Servant Leadership Research Roundtable ­ August 2004 9 Dependent. When we enter a new job or environment we are usually needing considerable input from others to find our way around and to learn how to succeed. It is natural to rely on others at that stage. When that mindset continues however, it can become debilitating and lead to autocratic leadership from a supervisor. The dependent person prefers to rely on others, especially their supervisor, to make decisions for them and if they go wrong, to blame others for the problem. They are hesitant or reluctant to do something without someone telling them what to do or how to do. Their performance level is controlled by those who evaluate them. Most everything they do must be checked or approved by someone else. Autocratic leaders and benevolent dictators like these kind of subservient, dependant employees. Being served is a high ideal. Independent. This is the opposite of dependent. An independent mindset prefers to rely on self rather than anybody else. They are good at working on their own and will get the job done on their own initiative and in their own way. They resist input from others because they think that they know best or their ego or experience does not make it easy for them to take into account someone else's views or ideas. Most of all, they want to be right and see that it is done right by themselves. This attitude may have been fostered by having to live by oneself or through the educational system that encourages and rewards individual accomplishments through competition. While acknowledgment of their accomplishments is generally appreciated and welcomed, they do not like others reviewing their work for mistakes. Serving self is a high ideal. Interdependent. An interdependent mindset is at the heart of good teamwork that flows from and is integral to servant leadership. With this mindset, we are all in it together and seek to work cooperatively and as a community. Each contributes to the welfare of the other and together we can accomplish more than if we acted as dependent or independent individuals. Synergy comes from the interactive effort of the group where the talents and skills of each person are utilized for the maximum benefit to the group or the organization. Performance reviews are a two-way interactive exercise of learning and improving for the sake of the whole and their contribution to that whole. Serving others is a high ideal. This is the unselfish mindset of the servantleader. To see the differences between dependent, independent, and interdependent mindsets, try this exercise. Take this outline and enlarge it so that the spaces can be filled in by groups of 3 to 4 participants. Other categories of decision making can be added as the exercise is used at different times. Published by the School of Leadership Studies, Regent University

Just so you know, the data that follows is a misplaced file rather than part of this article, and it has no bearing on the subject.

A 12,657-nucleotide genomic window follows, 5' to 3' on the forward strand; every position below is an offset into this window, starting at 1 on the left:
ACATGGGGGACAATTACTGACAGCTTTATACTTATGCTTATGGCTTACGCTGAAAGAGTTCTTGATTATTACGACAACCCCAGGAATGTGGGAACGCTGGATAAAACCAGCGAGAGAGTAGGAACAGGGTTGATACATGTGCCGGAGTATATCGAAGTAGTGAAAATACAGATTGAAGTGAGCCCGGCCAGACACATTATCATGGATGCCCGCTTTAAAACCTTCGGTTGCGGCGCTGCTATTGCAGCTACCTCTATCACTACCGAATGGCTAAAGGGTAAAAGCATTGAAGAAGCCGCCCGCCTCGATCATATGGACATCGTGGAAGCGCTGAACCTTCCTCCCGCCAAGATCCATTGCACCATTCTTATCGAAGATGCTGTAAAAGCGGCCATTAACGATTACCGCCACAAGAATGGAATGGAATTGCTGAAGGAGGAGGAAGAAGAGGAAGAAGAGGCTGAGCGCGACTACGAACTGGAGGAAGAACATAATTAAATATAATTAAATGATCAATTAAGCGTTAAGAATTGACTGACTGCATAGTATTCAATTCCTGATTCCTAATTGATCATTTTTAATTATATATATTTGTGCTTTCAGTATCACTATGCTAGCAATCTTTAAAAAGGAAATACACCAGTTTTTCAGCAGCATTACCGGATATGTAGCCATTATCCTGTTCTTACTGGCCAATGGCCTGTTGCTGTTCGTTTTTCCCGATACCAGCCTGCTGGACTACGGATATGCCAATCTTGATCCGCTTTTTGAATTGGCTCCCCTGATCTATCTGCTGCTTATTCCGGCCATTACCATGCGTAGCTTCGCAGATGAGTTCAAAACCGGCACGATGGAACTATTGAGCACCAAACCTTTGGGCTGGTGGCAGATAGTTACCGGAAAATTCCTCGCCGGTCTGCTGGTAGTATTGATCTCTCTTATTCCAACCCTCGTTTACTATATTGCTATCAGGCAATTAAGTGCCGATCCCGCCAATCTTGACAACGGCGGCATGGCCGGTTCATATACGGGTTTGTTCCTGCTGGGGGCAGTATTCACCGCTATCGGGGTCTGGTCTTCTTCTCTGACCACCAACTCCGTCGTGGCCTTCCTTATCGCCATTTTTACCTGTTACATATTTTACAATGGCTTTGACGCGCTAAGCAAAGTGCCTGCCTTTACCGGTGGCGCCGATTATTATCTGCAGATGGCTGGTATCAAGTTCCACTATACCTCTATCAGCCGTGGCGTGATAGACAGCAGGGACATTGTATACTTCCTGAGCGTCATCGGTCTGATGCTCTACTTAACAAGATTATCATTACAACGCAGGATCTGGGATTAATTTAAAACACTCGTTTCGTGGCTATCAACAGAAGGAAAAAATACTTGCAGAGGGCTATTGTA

10 Experiential Learning for Servant Leadership - Page
Issue Organizational Decisions: Who is included? Who is given the information? Who is responsible for seeing that the decision is carried out? Meetings: Who is responsible for calling them? Who determines the agenda? Who controls the list of invitees? Who determines the seating arrangement? Who chairs the meeting? Who determines if the meeting is a success? Who is responsible for follow-up? Inter-office Communications: Who determines what kind of information is to be sent out? Who controls the content? Who controls and on what basis is the distribution list determined? Handling of Mistakes or Conflict: Who causes the conflict or is to blame for the mistake? How are disagreements resolved? Who takes responsibility for dealing with problems? Budgets: Who creates budgets? Who determines what input is required? Who makes the final decisions? On what basis are those decisions made? Performance Reviews: Who initiates the process? Who determines what is to be evaluated? Who gets evaluated? Who determines rewards for good performance? Who and what determines how poor performance is to be handled Who handles the follow-up? Public Recognition Ceremonies: Who determines who is to be recognized or commended? Who plans or orchestrates the program? Who decides what the award should be? Who shares in the award? Office Dйcor: Who determines the size and configuration of offices? Who determines what an employee may have in his or her office? Who determines the furnishings? Business Travel: Who determines if a trip is necessary? Who determines who should be included? How is the expense account determined or allotted? Who receives a report on the trip?
Dependent Independent Interdependent